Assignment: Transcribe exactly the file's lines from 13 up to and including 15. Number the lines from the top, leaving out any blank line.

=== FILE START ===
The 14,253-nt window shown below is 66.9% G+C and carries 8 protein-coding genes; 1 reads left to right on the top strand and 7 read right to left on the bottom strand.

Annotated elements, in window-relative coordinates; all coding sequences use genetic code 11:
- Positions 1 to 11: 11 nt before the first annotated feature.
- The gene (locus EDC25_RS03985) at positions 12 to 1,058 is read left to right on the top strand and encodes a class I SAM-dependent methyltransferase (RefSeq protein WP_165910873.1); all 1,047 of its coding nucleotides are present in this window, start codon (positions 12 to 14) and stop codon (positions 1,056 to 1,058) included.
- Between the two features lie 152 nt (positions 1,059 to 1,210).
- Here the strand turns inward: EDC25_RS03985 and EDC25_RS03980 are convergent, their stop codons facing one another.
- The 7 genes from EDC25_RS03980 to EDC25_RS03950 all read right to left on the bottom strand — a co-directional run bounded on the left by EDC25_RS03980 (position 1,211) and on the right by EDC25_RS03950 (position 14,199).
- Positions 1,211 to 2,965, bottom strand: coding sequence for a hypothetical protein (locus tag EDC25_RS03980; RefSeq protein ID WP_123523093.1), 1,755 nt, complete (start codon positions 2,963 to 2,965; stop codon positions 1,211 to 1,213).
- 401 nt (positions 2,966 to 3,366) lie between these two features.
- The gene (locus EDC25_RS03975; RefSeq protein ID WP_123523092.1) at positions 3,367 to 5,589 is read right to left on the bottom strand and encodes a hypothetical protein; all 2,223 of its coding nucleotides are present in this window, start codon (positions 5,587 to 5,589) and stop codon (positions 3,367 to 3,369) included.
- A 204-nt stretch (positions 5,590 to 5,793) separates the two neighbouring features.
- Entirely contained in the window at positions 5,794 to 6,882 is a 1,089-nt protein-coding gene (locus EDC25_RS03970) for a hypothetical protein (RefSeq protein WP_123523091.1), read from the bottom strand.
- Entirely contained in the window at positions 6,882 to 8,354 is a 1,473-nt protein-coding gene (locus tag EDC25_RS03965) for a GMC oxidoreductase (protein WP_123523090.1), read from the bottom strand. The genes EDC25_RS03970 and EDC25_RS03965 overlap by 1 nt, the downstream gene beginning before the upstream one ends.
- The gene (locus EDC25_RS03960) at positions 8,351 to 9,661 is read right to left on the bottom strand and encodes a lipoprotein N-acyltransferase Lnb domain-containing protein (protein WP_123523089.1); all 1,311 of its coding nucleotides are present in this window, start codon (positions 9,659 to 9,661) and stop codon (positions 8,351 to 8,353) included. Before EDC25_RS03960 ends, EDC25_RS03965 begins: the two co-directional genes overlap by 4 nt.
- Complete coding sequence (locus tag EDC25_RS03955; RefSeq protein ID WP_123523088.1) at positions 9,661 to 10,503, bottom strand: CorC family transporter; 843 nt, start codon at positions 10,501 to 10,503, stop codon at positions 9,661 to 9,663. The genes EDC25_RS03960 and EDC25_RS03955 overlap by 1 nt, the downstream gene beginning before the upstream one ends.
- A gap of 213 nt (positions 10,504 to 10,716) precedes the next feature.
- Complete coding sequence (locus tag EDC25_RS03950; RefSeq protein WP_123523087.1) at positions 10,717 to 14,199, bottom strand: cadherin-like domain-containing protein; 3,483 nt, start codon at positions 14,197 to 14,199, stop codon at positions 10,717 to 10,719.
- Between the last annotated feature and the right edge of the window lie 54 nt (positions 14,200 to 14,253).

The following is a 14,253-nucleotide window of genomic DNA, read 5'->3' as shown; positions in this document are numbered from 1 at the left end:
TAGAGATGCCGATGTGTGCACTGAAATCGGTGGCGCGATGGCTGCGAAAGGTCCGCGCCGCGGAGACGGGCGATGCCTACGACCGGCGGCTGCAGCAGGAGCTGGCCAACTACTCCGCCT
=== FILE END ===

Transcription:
- Entirely contained in the window at positions 6,882 to 8,354 is a 1,473-nt protein-coding gene (locus tag EDC25_RS03965) for a GMC oxidoreductase (protein WP_123523090.1), read from the bottom strand. The genes EDC25_RS03970 and EDC25_RS03965 overlap by 1 nt, the downstream gene beginning before the upstream one ends.
- The gene (locus EDC25_RS03960) at positions 8,351 to 9,661 is read right to left on the bottom strand and encodes a lipoprotein N-acyltransferase Lnb domain-containing protein (protein WP_123523089.1); all 1,311 of its coding nucleotides are present in this window, start codon (positions 9,659 to 9,661) and stop codon (positions 8,351 to 8,353) included. Before EDC25_RS03960 ends, EDC25_RS03965 begins: the two co-directional genes overlap by 4 nt.
- Complete coding sequence (locus tag EDC25_RS03955; RefSeq protein ID WP_123523088.1) at positions 9,661 to 10,503, bottom strand: CorC family transporter; 843 nt, start codon at positions 10,501 to 10,503, stop codon at positions 9,661 to 9,663. The genes EDC25_RS03960 and EDC25_RS03955 overlap by 1 nt, the downstream gene beginning before the upstream one ends.